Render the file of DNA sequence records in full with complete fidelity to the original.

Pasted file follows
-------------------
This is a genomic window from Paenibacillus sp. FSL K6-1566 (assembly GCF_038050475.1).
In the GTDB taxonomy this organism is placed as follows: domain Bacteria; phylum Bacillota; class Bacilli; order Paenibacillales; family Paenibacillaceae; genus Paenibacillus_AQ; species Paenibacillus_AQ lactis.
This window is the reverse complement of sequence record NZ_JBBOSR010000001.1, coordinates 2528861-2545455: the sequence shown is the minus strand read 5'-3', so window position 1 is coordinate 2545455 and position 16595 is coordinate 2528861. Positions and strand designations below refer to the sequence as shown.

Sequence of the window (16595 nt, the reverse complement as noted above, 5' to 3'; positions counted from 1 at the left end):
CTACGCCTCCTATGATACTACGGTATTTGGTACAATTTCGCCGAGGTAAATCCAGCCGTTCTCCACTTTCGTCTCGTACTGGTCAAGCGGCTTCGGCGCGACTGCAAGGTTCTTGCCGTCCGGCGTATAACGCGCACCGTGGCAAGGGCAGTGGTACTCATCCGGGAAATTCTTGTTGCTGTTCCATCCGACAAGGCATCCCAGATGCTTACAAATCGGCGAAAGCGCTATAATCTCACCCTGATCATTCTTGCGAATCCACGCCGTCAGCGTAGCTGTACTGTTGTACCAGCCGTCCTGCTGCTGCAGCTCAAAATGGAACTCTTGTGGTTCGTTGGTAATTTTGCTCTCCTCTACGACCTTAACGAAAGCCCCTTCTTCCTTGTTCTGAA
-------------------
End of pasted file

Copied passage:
This is a genomic window from Paenibacillus sp. FSL K6-1566 (assembly GCF_038050475.1).
In the GTDB taxonomy this organism is placed as follows: domain Bacteria; phylum Bacillota; class Bacilli; order Paenibacillales; family Paenibacillaceae; genus Paenibacillus_AQ; species Paenibacillus_AQ lactis.
This window is the reverse complement of sequence record NZ_JBBOSR010000001.1, coordinates 2528861-2545455: the sequence shown is the minus strand read 5'-3', so window position 1 is coordinate 2545455 and position 16595 is coordinate 2528861. Positions and strand designations below refer to the sequence as shown.

Sequence of the window (16595 nt, the reverse complement as noted above, 5' to 3'; positions counted from 1 at the left end):
CTACGCCTCCTATGATACTACGGTATTTGGTACAATTTCGCCGAGGTAAATCCAGCCGTTCTCCACTTTCGTCTCGTACTGGTCAAGCGGCTTCGGCGCGACTGCAAGGTTCTTGCCGTCCGGCGTATAACGCGCACCGTGGCAAGGGCAGTGGTACTCATCCGGGAAATTCTTGTTGCTGTTCCATCCGACAAGGCATCCCAGATGCTTACAAATCGGCGAAAGCGCTATAATCTCACCCTGATCATTCTTGCGAATCCACGCCGTCAGCGTAGCTGTACTGTTGTACCAGCCGTCCTGCTGCTGCAGCTCAAAATGGAACTCTTGTGGTTCGTTGGTAATTTTGCTCTCCTCTACGACCTTAACGAAAGCCCCTTCTTCCTTGTTCTGAA